4 staples of a healthy veterinary practice

4 staples of a healthy veterinary practice

The right levels of income, costs, fees, and clients lead to a strong, balanced veterinary clinic.
Jun 01, 2009

An understocked pantry doesn't make for balanced meals. And when your wallet's fat, you eat out more often, which means it's all too easy to neglect your sparse kitchen cupboards. So say that one day your wallet's not so fat anymore and you decide to stay in for dinner. But wait—no pasta? No rice? Nothing? How are you supposed to build a meal and sustain yourself? Just like cooking, your veterinary practice needs to be fully stocked with the basics.

Before this recession pounded our profession like a meat tenderizer, most veterinary practices saw exceptional cash flow. We rarely worried about paying the mortgage or making payroll. We became complacent in our business skills and stewardship. "Practice management" and "the business of medicine" seemed to apply only to overly ambitious veterinarians who cared more about profit than pets. Clients came in and paid their bills quietly, which meant our bills got paid too. And so for 40 years, our practices took care of themselves. Until now.

Hardships and challenges notwithstanding, the current economic state is an opportunity veterinarians shouldn't waste. In fact, it's a wake-up call to stock up on the basics. Here are the four staples of a healthy practice. Have you been neglecting them? Regardless of how busy you are—or aren't—take some time to examine whether you're stocked up on these key ingredients every month. If you don't, you could find yourself financially malnourished.

Stick-to-your-ribs income

In a slow economy, it's natural for your gross revenue and average transaction fee to dip. But if these are the only key indicators you track, you may panic unnecessarily. Examine the number of transactions, or client visits, you're seeing. A practice owner I know is distraught because her gross revenue is down 10 percent. Her initial reaction is to slash employee costs, lower her fees, offer deep discounts, and extend practice hours. Here's the problem: She's not monitoring any change in the number of transactions at the practice. If she were, she'd notice that her transaction volume has dipped only 3 percent.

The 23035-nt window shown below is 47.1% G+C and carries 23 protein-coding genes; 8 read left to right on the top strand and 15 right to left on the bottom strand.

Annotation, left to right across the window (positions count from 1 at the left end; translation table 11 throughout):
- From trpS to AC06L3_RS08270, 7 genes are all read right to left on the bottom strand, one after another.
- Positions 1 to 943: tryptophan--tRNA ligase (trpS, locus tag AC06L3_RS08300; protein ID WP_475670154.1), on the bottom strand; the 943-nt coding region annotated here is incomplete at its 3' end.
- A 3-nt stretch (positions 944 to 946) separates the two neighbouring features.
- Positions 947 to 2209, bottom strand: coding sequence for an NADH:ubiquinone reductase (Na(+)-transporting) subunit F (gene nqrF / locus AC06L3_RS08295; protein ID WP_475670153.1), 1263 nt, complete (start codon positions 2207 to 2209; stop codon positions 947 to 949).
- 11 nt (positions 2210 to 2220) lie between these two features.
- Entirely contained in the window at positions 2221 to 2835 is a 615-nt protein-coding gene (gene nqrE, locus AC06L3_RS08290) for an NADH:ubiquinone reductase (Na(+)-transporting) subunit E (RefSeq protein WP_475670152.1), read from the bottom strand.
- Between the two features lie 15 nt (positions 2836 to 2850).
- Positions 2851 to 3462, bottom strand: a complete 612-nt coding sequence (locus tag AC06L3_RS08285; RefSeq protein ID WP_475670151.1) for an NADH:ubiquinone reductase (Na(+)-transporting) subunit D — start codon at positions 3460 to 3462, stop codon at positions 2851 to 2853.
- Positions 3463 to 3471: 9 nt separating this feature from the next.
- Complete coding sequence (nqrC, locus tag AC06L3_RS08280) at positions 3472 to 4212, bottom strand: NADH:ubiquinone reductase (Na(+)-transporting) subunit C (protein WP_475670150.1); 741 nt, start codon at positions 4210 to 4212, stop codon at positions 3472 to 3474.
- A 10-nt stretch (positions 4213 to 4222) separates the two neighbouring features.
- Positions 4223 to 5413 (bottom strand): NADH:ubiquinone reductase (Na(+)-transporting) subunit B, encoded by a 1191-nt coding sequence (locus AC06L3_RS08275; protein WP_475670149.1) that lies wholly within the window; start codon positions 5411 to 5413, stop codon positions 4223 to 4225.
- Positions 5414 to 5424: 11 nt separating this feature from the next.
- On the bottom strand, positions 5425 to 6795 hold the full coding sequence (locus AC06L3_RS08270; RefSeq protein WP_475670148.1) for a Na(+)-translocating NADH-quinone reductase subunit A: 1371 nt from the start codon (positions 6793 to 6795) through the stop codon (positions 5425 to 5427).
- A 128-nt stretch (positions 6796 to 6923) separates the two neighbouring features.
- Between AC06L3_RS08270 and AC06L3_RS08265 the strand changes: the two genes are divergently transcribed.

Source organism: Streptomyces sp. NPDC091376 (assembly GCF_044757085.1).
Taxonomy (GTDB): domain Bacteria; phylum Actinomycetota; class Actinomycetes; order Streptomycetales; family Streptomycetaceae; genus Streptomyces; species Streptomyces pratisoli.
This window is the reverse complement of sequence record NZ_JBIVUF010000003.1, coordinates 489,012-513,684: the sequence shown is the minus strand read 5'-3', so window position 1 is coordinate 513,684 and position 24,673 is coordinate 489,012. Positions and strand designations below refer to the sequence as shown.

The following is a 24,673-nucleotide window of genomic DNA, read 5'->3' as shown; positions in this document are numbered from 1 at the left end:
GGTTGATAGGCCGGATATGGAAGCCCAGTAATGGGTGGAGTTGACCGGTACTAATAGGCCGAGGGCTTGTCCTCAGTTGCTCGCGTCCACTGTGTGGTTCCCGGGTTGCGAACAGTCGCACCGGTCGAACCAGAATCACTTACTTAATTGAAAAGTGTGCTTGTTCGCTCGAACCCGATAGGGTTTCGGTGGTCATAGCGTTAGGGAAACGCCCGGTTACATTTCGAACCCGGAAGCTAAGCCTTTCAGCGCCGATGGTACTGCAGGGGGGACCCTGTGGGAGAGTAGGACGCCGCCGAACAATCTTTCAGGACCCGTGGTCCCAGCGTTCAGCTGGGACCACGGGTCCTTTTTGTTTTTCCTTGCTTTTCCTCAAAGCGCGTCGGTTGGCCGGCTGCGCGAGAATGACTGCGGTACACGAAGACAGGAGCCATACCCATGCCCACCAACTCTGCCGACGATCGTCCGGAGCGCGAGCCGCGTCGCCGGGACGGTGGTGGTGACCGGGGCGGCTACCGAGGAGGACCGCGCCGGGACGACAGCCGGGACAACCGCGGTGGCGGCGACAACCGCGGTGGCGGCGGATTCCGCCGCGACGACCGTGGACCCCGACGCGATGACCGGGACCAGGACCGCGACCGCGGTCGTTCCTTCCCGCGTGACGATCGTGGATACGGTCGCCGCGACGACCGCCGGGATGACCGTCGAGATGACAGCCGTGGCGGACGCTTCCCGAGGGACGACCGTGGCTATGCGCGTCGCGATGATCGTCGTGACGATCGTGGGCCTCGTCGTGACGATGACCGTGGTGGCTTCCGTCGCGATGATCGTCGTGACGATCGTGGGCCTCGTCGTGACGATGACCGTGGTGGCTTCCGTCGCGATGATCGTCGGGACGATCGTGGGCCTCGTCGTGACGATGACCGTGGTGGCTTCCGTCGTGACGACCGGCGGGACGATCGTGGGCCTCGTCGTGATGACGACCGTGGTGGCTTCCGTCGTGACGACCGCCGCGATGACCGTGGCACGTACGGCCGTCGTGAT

A practice that sees a dip in its average transaction amount while maintaining a stable number of transactions probably doesn't need to take extensive action. Even though clients are spending less, they're still coming in. You have ample opportunity to promote your services and drive that transaction fee back up.

Examine how your team recommends income boosters such as senior wellness tests (both blood and urine), diets and supplements, and dentistry. With confident communication, you may see more clients complying with these recommendations. On the other hand, look at what you charge for common pet products and medications. If you're not competitive, you should be. Sharpening your communication skills, being competitive whenever possible with product sales, and offering superior client service can boost your average transaction fee without layoffs, discounts, or longer hours.

This leads to a question about the downturn: Do you think the recession will be short-lived or are we entering a many-year depression? If you're like me, you're betting that within a year or two the economy will rebound and growth will resume. But that doesn't mean you don't take action now. Rather, it means you respond prudently and rationally. As long as you don't see a significant, concurrent drop in all three income indicators—gross revenue, average transaction amount, and number of client visits—the fundamentals of your practice are probably sound. Take this opportunity to improve your standards of care and service, and when the rebound comes, your practice will be poised for incredible growth.

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